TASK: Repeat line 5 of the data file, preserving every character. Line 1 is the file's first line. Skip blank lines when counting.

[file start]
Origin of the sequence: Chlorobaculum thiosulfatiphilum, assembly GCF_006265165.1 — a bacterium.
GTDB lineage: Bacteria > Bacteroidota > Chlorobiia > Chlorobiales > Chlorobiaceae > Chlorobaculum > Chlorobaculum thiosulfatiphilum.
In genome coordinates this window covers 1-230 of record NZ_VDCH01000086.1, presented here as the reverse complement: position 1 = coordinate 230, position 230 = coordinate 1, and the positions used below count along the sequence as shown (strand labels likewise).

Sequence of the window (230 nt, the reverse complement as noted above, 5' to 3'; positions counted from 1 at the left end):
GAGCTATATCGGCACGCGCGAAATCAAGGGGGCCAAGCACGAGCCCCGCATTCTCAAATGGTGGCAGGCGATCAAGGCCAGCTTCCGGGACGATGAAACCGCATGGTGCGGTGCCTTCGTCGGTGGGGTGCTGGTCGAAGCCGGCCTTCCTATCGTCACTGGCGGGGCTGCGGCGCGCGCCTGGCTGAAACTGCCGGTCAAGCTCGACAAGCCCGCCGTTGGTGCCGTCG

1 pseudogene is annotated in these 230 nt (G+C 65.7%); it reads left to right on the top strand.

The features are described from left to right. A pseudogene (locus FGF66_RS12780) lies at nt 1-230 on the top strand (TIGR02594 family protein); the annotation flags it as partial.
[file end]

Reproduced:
GAGCTATATCGGCACGCGCGAAATCAAGGGGGCCAAGCACGAGCCCCGCATTCTCAAATGGTGGCAGGCGATCAAGGCCAGCTTCCGGGACGATGAAACCGCATGGTGCGGTGCCTTCGTCGGTGGGGTGCTGGTCGAAGCCGGCCTTCCTATCGTCACTGGCGGGGCTGCGGCGCGCGCCTGGCTGAAACTGCCGGTCAAGCTCGACAAGCCCGCCGTTGGTGCCGTCG